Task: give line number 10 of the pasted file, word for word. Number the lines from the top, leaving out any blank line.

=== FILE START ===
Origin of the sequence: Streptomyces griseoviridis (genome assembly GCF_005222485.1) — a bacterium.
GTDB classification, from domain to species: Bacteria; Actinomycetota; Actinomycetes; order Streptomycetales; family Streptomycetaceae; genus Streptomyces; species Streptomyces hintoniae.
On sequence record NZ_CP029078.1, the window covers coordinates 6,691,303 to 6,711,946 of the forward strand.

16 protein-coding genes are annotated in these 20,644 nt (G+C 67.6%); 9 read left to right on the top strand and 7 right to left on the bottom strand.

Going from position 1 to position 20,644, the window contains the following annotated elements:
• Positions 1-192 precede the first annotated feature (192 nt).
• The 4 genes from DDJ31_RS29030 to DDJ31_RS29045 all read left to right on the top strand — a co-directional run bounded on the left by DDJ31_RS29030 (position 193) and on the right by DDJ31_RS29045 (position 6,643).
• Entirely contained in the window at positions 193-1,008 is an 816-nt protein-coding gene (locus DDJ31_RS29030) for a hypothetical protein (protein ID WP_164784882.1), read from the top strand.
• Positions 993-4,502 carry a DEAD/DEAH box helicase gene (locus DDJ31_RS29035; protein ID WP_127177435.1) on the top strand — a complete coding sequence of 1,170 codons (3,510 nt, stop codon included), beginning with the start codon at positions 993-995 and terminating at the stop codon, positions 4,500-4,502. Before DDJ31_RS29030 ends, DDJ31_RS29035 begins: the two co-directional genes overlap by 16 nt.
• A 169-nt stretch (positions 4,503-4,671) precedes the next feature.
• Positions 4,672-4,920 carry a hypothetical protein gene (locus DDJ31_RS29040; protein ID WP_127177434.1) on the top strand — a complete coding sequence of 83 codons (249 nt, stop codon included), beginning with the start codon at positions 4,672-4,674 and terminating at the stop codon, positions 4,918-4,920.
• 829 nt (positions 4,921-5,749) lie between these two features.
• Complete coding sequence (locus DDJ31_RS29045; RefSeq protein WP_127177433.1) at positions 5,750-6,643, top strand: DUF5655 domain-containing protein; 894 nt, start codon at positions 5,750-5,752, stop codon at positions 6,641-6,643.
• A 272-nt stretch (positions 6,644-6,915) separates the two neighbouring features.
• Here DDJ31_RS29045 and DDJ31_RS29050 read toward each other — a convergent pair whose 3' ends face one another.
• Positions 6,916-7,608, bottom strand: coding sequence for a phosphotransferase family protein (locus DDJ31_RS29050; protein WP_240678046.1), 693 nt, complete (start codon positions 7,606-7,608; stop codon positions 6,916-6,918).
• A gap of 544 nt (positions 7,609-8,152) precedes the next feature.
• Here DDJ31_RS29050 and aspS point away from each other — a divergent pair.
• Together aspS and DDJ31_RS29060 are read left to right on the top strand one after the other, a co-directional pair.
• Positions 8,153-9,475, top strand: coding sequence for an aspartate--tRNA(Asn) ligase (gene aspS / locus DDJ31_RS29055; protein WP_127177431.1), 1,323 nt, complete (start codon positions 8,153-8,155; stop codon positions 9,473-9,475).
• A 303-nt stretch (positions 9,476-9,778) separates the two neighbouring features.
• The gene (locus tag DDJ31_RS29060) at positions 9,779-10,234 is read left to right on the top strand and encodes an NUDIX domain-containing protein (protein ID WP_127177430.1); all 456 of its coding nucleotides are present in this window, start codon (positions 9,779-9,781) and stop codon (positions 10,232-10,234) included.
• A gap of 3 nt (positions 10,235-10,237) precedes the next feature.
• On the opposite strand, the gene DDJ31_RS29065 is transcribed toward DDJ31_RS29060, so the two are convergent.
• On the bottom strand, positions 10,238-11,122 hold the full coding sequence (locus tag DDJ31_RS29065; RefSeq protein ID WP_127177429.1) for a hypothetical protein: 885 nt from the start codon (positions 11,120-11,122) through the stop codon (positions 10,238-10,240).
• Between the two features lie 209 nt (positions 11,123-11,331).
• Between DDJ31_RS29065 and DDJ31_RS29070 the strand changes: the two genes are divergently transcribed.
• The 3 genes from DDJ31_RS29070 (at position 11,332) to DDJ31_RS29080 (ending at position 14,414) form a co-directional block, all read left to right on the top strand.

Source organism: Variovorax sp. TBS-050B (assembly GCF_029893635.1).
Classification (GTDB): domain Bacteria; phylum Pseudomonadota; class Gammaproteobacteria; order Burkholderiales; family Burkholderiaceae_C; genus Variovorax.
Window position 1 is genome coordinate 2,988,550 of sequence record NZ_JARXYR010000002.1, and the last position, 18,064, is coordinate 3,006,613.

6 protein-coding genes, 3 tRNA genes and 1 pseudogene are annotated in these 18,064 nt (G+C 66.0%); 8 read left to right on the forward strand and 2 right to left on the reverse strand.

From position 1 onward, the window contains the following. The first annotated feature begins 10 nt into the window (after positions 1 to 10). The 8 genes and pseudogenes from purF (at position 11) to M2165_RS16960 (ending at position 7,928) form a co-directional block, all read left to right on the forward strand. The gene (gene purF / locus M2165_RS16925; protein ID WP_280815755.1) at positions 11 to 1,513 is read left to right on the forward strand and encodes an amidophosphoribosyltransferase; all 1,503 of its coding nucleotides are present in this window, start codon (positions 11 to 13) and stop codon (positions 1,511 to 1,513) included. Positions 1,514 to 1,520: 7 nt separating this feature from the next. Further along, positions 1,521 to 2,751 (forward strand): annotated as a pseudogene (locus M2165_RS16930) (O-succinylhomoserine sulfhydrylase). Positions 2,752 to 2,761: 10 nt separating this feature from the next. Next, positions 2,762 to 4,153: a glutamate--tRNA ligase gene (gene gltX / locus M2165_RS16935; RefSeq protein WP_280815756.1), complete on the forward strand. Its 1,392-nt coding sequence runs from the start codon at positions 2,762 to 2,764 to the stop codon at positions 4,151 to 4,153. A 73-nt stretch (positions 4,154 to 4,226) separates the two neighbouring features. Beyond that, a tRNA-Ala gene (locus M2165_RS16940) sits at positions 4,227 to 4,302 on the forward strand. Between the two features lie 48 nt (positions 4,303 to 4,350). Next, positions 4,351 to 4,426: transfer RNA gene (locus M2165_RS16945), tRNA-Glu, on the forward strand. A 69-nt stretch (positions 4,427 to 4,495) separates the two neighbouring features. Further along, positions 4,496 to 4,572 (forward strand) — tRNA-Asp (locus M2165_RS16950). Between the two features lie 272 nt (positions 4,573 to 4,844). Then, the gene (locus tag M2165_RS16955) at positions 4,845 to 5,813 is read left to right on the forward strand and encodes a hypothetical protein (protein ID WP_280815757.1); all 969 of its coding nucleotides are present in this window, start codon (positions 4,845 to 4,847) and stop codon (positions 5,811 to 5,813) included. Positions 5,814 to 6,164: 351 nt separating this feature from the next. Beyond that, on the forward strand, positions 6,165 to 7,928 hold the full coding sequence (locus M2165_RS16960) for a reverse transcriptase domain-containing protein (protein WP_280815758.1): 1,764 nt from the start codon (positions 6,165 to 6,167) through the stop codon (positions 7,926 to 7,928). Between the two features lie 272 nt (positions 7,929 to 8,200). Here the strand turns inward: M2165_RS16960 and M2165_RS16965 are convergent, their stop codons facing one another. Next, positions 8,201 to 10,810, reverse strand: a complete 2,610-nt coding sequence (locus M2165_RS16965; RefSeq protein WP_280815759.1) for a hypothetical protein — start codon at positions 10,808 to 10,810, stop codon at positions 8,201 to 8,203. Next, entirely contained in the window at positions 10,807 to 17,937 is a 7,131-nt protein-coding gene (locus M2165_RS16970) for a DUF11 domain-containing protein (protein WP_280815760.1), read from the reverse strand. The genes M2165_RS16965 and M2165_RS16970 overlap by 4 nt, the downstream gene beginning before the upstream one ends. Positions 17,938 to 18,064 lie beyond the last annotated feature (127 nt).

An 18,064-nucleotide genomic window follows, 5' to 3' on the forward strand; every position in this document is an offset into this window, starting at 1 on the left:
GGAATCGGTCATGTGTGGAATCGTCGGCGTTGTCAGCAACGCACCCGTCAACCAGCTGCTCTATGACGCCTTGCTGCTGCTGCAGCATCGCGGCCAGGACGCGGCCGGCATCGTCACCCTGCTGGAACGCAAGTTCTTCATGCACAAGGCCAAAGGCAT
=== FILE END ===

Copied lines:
• A 169-nt stretch (positions 4,503-4,671) precedes the next feature.